People in the biotech world have talked about Regeneron Pharmaceuticals (REGN -1.09%) for a long time. After all, the company has achieved a lot of success over the years.
But now, people all over the world are interested in Regeneron. Just look up the company's name as a search term on Google Trends. Searches about the biotech have skyrocketed in recent weeks. Why are so many talking about Regeneron these days? The company is at the forefront of developing potential treatments for coronavirus disease COVID-19.
An arthritis drug to the rescue?
Regeneron and its big partner, Sanofi (SNY -5.01%), first launched Kevzara in 2017 as a treatment for rheumatoid arthritis. The drug inhibits the interleukin-6 (IL-6) pathway. IL-6 is a protein that lets cell receptors know to send signals that could lead to inflammation.
Last week, Regeneron and Sanofi announced that they were testing Kevzara in treating patients with COVID-19. How could an arthritis drug help with the novel coronavirus disease? The hunch is that IL-6 could play a role in causing inflammation in the lungs of patients with severe cases of COVID-19 like it does with rheumatoid arthritis.
The two drugmakers are enrolling up to 400 patients in a phase 2/3 clinical study. The first part of this study will include 16 sites across the U.S., including medical centers in New York City, a hotbed for COVID-19 cases. Regeneron and Sanofi will assess how well Kevzara reduces fever and reduce the need for supplemental oxygen in this part of the study. The second part of the study will evaluate longer-term outcomes for patients with severe COVID-19 who use Kevzara.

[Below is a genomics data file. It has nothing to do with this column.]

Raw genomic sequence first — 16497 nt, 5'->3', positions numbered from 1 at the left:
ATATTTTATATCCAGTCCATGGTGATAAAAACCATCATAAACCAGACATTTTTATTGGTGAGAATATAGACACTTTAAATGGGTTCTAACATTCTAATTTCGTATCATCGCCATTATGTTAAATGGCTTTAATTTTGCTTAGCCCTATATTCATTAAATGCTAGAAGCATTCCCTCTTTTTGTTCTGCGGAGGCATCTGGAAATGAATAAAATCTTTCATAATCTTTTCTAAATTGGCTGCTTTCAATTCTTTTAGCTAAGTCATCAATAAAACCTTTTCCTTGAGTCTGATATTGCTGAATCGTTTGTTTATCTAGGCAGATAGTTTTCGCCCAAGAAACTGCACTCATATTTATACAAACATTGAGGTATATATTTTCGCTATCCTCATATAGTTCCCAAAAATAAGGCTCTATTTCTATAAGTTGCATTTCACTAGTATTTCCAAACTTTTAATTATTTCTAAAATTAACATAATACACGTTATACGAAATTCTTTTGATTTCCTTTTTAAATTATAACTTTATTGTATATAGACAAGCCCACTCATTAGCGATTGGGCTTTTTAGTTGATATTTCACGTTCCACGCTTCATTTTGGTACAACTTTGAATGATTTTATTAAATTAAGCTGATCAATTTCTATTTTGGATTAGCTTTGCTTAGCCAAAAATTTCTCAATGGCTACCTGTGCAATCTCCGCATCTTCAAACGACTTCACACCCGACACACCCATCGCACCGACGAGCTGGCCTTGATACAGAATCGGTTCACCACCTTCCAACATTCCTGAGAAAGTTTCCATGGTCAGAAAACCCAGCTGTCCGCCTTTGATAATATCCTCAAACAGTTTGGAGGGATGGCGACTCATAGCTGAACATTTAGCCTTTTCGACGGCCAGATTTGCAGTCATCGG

Mixing a cocktail
But Kevzara isn't the only potential COVID-19 treatment in the works for Regeneron. The biotech also announced last week that it could start testing a cocktail therapy targeting the coronavirus disease by early summer.
Regeneron's "cocktail" will include two antibodies selected from hundreds of antibodies that its scientists have isolated that hold the potential to neutralize the novel coronavirus. The company took two approaches to identify prospective antibodies. Some of the antibodies come from mice that Regeneron genetically engineered to have a human immune system. Other antibodies came from human patients who have recovered after being diagnosed with COVID-19.
The company plans to evaluate all of the antibodies that it's isolated to select the two most powerful ones to use in its cocktail therapy. It believes that this multi-antibody strategy could target different parts of the novel coronavirus as well as potentially help with protecting against multiple variations of the virus.
Perhaps the most promising aspect of Regeneron's experimental cocktail therapy is that it could be used both as prophylaxis before individuals are exposed to the coronavirus and as a treatment for people who have already been infected.
Regeneron co-founder, president, and Chief Scientific Officer George Yancopoulos said that the company will provide "regular and transparent updates on our discovery and development programs." The phase 2/3 study that Regeneron and Sanofi are conducting with Kevzara isn't scheduled to wrap up until March 2021.
The company didn't indicate how long it expects the clinical study evaluating its experimental COVID-19 cocktail therapy will take. However, Regeneron appears to be assuming good news could come relatively quickly. It's ramping up to manufacture hundreds of thousands of prophylactic doses each month of the cocktail therapy by the end of this summer.
All of the buzz surrounding Regeneron's COVID-19 programs has been good news for investors. The biotech stock has jumped by a double-digit percentage so far this year while most other stocks have plunged. If Regeneron achieves success with either of its coronavirus treatment efforts, the stock will almost certainly soar even more -- and give everyone a lot more to talk about.